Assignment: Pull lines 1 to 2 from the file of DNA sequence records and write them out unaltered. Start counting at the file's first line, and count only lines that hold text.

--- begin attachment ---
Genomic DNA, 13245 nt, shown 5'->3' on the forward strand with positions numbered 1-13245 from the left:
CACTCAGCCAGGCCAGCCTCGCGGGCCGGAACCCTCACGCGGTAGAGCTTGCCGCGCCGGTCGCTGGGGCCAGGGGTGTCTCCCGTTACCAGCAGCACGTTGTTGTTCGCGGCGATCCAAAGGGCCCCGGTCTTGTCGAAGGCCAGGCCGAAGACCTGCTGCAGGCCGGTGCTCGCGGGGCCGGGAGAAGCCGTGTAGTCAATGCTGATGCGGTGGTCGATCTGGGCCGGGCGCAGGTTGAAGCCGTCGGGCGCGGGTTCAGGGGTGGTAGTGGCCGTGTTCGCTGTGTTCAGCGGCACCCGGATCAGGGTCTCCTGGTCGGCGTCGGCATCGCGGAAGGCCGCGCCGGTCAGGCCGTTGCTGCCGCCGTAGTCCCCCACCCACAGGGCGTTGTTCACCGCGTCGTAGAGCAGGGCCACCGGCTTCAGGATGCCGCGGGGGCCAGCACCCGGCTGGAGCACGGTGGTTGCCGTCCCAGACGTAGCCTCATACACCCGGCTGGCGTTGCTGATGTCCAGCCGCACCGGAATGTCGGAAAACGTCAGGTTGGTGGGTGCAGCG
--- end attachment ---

Genomic DNA, 13245 nt, shown 5'->3' on the forward strand with positions numbered 1-13245 from the left:
CACTCAGCCAGGCCAGCCTCGCGGGCCGGAACCCTCACGCGGTAGAGCTTGCCGCGCCGGTCGCTGGGGCCAGGGGTGTCTCCCGTTACCAGCAGCACGTTGTTGTTCGCGGCGATCCAAAGGGCCCCGGTCTTGTCGAAGGCCAGGCCGAAGACCTGCTGCAGGCCGGTGCTCGCGGGGCCGGGAGAAGCCGTGTAGTCAATGCTGATGCGGTGGTCGATCTGGGCCGGGCGCAGGTTGAAGCCGTCGGGCGCGGGTTCAGGGGTGGTAGTGGCCGTGTTCGCTGTGTTCAGCGGCACCCGGATCAGGGTCTCCTGGTCGGCGTCGGCATCGCGGAAGGCCGCGCCGGTCAGGCCGTTGCTGCCGCCGTAGTCCCCCACCCACAGGGCGTTGTTCACCGCGTCGTAGAGCAGGGCCACCGGCTTCAGGATGCCGCGGGGGCCAGCACCCGGCTGGAGCACGGTGGTTGCCGTCCCAGACGTAGCCTCATACACCCGGCTGGCGTTGCTGATGTCCAGCCGCACCGGAATGTCGGAAAACGTCAGGTTGGTGGGTGCAGCG